Sunday Thought Series: Recapping the Winter Jamboree

It’s been a long week, but perhaps the most worthwhile and rewarding in Lehigh Valley Underground’s history.

I personally had the chance to meet and speak with a number of great people on our music scene this week, from musicians, to industry folks, to potential and soon-to-be-announced partners. I got to hang with them, hear (and sing) their music, see them in their element, and tell them about what we do here at LVU. All week long, I’ve felt a buzz in the air; I can’t help but to feel like relationships and momentum are being built on an almost-daily basis, because of the content we’re putting out and the exchange of support that exists in our world right now.

That sense of support was no more real, however, than it was Friday night at American Spirits Roadhouse during the First Annual Lehigh Valley Underground Winter Jamboree.

I arrived to the venue around 5:30 p.m. to set up the LVU merch table and get settled in for the night. When I got there, I saw a handful of people sitting around the bar. That quickly changed. Soon, the evening’s musicians began arriving, one by one, stopping to chat in the midst of setup and food orders. Not far behind was the night’s audience, which was filing in pretty heartily by the time the show kicked off with Julia Sommer. By the time Frycki and Carter Lansing took the stage, the crowd had become much larger.

Somewhere within the timeframe of those two sets, I looked around the venue. A smile came across my face as I turned to Meg (my girlfriend of nearly seven years and trusty merch girl), and said, “This place is PACKED!”

For a solid couple of hours, there was not an empty seat in the venue. Moreover, people were engaged, listening to the songs these performers had worked so hard to craft over the weeks, months, and years. It was a room full – really, full – of people appreciating local, original music.

If you know anything about local, original music, you know how hard of a sell it can be to get people out to an event. I personally have experience with that notion. Back in June 2014, The Quinn Spinn hosted an event at a beautiful outdoor venue up in Jefferson, New Jersey. We had six great acts and world-class sound… and, despite our best efforts at the time, a whole lot of empty seats throughout the day.

Of course, now I realize that it takes more than good intentions to get people to spend their hard-earned money in support of local music on a Friday night. It takes awareness. People not only need to know who you are, but what you’re about. People need to feel like they’re a part of what you do, and that what you do is authentic.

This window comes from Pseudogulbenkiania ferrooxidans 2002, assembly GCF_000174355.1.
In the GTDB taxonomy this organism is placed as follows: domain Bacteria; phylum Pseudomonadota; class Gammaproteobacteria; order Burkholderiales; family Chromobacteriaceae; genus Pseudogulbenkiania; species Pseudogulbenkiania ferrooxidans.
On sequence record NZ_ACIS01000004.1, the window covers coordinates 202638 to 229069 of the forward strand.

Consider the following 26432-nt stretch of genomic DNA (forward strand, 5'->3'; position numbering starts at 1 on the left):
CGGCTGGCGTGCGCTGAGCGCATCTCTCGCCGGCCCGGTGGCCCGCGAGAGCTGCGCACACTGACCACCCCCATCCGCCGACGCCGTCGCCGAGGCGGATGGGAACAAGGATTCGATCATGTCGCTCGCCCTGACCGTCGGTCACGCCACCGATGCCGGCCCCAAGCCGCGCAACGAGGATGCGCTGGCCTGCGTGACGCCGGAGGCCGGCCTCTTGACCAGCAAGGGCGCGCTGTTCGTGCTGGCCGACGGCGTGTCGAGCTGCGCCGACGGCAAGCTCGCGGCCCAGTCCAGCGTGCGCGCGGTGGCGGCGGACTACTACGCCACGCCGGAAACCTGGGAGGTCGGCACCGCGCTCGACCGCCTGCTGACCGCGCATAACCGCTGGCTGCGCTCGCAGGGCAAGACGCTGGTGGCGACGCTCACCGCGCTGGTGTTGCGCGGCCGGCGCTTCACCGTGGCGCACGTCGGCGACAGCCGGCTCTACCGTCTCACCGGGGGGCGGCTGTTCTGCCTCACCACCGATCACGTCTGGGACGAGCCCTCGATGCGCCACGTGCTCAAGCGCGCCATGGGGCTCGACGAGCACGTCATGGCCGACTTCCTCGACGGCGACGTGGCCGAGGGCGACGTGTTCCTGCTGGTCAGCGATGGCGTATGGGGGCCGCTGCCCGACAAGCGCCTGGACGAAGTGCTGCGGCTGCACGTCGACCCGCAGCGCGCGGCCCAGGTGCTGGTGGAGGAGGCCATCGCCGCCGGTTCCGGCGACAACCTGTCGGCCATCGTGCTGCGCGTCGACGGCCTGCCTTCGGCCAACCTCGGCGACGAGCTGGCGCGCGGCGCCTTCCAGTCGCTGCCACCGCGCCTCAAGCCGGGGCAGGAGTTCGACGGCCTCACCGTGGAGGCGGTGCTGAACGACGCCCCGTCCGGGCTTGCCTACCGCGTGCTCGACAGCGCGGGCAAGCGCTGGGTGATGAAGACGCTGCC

Fortunately for LVU, authenticity has been our calling card from the start. We exist out of a love for and belief in local music, perhaps now more than ever. Moreover, we believe that what we’re doing is making a difference on our scene – and, judging from the turnout on Friday night, it appears that our notion is correct.

We weren’t alone in this, however. For one thing, American Spirits Roadhouse does a tremendous job of not only putting on events, but supporting the people on their stage the right way. This is a venue that knows what it means to support and invest in live music, and that is the exact reason why it’s becoming a destination on our scene. Every venue should follow their lead.

Also, I’ve been saying from the beginning that “it takes a scene to build a scene.” Friday night, that scene showed up in a big way to celebrate local music. Folks from all walks of life – producers, radio hosts, fellow musicians, and fans – came out because they heard about an event, and they were moved to be a part of it.

At the end of the night, shortly after Dear Anna had concluded rocking the Roadhouse, I packed up the car, said my “see ya laters,” and got on the road. It was nearly 2 a.m., and I had been up and active, non-stop, since 6:30 the previous morning.

Still, I wasn’t tired. I was buzzing, because I had a hand in creating an incredible night for so many people.

I felt an electricity knowing that Lehigh Valley Underground has gone far beyond its original, simpler incarnation as a “music blog,” to being at the forefront of an original music revolution in our Valley.

Thanks to all who joined the movement on Friday night. Let’s keep #BuildingBetter together.

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